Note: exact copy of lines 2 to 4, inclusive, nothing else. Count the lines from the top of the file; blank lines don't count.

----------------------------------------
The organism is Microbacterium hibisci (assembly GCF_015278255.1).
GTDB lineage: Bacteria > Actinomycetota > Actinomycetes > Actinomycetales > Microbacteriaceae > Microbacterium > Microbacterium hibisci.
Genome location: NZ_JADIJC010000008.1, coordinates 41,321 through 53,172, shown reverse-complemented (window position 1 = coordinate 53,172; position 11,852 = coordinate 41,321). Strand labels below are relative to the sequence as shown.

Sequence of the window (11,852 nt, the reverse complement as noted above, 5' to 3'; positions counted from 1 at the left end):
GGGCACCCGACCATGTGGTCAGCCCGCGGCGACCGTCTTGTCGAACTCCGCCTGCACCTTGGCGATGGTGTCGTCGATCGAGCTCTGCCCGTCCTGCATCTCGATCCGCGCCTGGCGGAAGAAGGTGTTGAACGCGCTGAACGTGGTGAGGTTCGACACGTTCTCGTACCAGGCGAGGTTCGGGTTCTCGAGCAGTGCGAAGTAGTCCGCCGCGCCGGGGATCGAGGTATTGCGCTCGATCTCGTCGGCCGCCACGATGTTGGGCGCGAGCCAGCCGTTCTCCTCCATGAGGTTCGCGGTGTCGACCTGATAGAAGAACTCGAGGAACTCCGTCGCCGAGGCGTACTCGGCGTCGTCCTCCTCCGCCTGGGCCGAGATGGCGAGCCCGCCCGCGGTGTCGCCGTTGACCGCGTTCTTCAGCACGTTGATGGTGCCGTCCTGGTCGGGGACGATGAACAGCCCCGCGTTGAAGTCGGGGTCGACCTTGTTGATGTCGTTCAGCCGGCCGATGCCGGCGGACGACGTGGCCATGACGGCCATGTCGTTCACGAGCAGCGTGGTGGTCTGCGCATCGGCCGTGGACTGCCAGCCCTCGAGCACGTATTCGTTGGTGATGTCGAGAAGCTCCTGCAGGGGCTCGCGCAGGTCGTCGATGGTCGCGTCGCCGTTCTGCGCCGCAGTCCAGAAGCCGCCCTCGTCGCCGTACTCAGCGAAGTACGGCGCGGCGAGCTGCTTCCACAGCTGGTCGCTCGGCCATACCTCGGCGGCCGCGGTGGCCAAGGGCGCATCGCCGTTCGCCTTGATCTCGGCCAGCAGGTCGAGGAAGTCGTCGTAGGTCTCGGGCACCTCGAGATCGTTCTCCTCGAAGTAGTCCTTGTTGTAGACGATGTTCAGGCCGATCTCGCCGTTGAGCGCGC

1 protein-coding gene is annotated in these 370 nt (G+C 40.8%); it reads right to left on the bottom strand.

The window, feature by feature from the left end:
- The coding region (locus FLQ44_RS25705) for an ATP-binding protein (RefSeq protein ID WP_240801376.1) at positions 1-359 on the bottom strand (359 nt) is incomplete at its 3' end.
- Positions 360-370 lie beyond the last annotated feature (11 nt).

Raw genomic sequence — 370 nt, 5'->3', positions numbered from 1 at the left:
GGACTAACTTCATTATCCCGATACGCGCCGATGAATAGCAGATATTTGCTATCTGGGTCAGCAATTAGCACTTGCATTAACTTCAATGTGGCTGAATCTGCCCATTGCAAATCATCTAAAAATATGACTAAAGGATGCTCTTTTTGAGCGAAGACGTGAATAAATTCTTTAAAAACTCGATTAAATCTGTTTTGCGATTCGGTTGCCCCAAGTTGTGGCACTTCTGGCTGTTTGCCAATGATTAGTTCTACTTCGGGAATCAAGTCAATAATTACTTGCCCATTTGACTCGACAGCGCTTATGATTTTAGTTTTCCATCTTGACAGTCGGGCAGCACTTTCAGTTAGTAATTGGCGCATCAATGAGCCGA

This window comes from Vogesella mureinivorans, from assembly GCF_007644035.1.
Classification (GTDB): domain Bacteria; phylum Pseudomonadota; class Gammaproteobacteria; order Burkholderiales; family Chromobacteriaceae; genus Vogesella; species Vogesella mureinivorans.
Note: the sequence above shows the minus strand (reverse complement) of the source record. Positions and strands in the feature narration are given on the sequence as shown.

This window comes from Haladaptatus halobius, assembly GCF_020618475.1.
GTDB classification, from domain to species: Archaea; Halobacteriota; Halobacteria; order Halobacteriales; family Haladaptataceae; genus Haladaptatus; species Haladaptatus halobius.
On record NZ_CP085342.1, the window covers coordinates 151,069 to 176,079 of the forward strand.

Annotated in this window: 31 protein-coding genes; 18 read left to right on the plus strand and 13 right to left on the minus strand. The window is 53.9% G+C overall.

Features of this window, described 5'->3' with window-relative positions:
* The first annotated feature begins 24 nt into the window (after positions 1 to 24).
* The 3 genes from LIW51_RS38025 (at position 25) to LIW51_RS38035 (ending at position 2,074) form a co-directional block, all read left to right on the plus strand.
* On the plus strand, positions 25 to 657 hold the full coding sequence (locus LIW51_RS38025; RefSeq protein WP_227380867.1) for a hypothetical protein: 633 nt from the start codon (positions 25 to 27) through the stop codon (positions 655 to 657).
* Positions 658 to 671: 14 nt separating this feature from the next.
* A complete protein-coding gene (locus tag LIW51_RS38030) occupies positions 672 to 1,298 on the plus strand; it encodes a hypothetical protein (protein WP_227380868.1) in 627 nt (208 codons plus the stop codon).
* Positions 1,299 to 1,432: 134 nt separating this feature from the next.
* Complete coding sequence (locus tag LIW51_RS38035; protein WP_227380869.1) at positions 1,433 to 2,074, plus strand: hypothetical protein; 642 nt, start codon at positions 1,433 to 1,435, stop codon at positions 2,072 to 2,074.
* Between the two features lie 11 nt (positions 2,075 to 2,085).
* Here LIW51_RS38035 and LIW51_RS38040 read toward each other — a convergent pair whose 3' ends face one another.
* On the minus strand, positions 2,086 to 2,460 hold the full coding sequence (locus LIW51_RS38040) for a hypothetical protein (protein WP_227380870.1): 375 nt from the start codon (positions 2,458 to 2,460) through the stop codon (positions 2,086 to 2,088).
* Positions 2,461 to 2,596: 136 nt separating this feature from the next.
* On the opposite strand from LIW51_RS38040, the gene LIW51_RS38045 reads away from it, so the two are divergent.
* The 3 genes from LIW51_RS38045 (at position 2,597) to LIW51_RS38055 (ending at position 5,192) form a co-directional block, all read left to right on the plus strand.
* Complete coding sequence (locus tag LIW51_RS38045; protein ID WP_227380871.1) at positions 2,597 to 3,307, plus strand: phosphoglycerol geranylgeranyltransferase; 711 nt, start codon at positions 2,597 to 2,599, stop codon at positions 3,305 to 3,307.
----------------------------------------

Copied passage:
GTDB lineage: Bacteria > Actinomycetota > Actinomycetes > Actinomycetales > Microbacteriaceae > Microbacterium > Microbacterium hibisci.
Genome location: NZ_JADIJC010000008.1, coordinates 41,321 through 53,172, shown reverse-complemented (window position 1 = coordinate 53,172; position 11,852 = coordinate 41,321). Strand labels below are relative to the sequence as shown.

Sequence of the window (11,852 nt, the reverse complement as noted above, 5' to 3'; positions counted from 1 at the left end):